You are listening to the High Plains Public Radio Reader’s Book Club. My name is Freddy Gipp, I am an enrolled member of the Apache Tribe of Oklahoma, and my Indian name is T’san T’hoop Ah’n, meaning “Lead Horse”, in the Kiowa language, I graduated from the University of Kansas and head a small community development firm based in Lawrence, KS.
In her book, The Spirit Catches You and You Fall Down, Anne Fadiman tells the story of Lia Lee, a young Hmong girl whose epilepsy was diagnosed in Merced, California.
Fadiman writes about the treatments recommended for Lia by her doctors, Neil Ernst and Peggy Philip in California and the conflict that transpired between this Western medical approach and the traditional Hmong cultural beliefs about epilepsy.
In a rare instance, where a medical condition is highly regarded as a spiritual conveyor in another culture, The Lee’s simply could not compute with what was given to them by Lia’s doctors due to basic inequities of 1980s western health care. They could not speak English nor read it and had to keep up with an extensive and ever-changing medical regimen to adequately handle Lia’s volatile condition.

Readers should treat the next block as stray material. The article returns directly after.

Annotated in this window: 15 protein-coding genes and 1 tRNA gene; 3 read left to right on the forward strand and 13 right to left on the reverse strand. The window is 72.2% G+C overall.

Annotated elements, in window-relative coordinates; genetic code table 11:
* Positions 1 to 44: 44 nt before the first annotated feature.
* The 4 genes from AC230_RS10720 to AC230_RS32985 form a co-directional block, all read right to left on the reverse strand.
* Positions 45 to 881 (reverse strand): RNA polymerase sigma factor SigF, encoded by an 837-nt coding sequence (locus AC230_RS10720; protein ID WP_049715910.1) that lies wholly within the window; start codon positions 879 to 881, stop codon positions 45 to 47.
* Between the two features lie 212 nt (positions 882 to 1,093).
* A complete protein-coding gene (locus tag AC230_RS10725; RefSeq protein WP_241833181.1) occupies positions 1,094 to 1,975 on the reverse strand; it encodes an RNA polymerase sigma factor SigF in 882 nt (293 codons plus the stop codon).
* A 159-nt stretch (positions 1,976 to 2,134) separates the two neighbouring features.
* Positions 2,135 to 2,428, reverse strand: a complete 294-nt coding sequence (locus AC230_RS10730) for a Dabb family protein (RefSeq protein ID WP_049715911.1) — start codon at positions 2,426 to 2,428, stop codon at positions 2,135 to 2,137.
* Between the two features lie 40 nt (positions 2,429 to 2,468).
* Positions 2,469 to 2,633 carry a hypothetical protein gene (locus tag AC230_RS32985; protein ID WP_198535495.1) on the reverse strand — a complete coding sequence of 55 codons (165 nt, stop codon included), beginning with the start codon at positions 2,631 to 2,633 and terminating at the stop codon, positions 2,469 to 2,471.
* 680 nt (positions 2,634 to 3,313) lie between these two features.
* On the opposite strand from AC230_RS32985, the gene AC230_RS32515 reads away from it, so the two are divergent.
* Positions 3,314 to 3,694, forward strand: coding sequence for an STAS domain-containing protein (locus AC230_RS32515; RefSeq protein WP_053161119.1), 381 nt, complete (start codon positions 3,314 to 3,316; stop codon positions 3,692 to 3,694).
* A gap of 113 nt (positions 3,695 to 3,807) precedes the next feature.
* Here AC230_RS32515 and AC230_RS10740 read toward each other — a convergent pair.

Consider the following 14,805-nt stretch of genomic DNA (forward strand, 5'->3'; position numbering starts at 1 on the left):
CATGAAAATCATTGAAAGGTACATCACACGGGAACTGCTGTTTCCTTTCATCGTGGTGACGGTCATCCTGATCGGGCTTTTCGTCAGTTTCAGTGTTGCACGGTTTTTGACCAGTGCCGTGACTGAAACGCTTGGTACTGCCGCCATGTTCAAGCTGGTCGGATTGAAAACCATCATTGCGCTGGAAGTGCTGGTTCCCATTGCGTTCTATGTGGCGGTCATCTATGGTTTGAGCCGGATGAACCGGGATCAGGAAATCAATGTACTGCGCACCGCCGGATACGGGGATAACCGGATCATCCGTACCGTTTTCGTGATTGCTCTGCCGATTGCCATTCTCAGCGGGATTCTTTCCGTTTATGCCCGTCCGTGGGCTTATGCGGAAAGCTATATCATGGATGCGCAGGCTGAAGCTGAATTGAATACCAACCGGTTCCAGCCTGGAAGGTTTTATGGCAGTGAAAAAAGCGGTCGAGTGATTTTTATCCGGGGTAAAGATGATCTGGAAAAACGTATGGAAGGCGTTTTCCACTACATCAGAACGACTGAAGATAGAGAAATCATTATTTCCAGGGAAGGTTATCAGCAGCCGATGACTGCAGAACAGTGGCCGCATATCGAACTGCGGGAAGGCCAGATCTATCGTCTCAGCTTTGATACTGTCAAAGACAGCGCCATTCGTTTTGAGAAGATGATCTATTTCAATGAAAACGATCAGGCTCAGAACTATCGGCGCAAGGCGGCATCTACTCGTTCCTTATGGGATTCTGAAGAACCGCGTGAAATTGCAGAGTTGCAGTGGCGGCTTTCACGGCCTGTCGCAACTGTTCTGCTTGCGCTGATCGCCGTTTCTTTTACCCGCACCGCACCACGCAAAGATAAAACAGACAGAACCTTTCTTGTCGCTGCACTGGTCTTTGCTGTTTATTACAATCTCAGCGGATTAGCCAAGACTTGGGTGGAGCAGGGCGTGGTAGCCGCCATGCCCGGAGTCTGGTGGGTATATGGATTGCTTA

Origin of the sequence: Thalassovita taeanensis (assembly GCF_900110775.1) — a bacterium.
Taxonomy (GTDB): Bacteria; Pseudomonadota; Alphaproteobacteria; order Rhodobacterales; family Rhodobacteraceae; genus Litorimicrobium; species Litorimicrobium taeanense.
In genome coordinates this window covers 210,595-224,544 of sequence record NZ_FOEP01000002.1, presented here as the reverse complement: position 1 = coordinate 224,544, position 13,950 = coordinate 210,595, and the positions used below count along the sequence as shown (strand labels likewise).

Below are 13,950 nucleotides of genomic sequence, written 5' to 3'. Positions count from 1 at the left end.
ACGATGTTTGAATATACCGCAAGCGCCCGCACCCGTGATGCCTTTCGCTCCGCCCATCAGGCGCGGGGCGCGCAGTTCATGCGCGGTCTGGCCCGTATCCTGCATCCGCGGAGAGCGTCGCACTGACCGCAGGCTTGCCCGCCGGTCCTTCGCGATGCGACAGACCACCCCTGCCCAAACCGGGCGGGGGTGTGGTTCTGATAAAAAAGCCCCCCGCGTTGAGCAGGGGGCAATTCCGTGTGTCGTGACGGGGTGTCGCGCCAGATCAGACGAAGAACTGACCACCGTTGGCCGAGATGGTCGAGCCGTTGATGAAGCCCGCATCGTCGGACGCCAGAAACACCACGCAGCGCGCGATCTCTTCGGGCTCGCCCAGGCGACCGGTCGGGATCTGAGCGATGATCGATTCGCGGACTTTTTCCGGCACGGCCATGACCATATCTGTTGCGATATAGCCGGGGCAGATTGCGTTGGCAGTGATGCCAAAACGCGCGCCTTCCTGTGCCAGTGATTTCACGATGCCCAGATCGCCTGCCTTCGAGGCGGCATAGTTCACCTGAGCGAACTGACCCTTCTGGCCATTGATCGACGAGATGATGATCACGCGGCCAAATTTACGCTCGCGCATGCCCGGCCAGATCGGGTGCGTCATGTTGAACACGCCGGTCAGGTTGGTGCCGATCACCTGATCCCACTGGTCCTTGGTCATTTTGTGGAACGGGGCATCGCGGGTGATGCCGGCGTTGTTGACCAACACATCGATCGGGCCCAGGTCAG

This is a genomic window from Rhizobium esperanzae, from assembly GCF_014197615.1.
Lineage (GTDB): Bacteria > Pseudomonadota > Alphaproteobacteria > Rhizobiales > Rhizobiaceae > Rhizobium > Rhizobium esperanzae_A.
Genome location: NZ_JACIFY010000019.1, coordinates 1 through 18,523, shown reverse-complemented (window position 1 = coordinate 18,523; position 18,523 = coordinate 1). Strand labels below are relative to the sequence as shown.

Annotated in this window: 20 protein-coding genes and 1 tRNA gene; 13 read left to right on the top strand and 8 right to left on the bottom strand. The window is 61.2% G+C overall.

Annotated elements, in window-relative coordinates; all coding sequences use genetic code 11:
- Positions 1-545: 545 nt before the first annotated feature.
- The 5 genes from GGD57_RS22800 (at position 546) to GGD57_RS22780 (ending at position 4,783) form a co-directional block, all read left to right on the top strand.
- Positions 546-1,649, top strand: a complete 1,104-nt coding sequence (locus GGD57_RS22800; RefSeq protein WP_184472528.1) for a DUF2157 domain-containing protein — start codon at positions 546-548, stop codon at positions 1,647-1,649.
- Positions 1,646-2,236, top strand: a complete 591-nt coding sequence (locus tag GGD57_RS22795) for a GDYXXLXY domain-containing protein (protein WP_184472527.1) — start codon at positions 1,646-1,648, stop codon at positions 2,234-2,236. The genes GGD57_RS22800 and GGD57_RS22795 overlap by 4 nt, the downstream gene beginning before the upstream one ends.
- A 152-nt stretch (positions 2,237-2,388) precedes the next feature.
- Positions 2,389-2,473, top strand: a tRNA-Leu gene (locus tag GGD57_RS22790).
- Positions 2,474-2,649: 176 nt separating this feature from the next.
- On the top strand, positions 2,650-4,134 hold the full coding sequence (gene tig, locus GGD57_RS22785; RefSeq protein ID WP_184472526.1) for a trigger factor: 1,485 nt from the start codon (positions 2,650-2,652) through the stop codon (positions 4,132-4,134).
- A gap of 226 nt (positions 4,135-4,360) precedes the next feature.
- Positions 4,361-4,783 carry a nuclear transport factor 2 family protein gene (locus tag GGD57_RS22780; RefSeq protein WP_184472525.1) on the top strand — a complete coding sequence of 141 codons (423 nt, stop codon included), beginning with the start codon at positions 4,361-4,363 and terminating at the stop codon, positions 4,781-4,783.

In traditional Hmong culture, the translation for the word epilepsy means “qaug dab peg”, or in English, “the spirit catches you and you fall down”, hence the title of the book. The Hmong firmly believe that quag dab peg is an illness of distinction and should not be a cause for concern, affirming that the few who suffer from episodes transcend into shamanism through their experiences and visions they encountered in a realm rarely accessible to anyone else.
It was in this specific belief that served as the defining cultural paradox for Lia and her family. A clash between two archaic structures of science and spirituality, reason and religion, prescriptions, and prayers, all pitted against each other, in defiance of what is absolute and what is absent.
When I was a child, I was very sick with pneumonia. I frequented the hospital many times, exhausting the resources of my then-single mother and family who had just moved up from Oklahoma. They mentioned the doctors, the treatments and practices and how I was not showing signs of improvement. There was even subtle speculation that I would have died at a very young age if something had not been figured out. It was then decided by my late grandmother to take me to Oklahoma to see an Indian doctor that she knew from her community. In what Western medicine couldn’t achieve, the Indian doctor cured me and I have been healthy ever since. I have faint memories of it, in a dream sequence frame, and it has been a guiding factor that makes me empathize with the Lee family.
From the High Plains Public Radio Reader’s Book Club, my name is Freddy Gipp.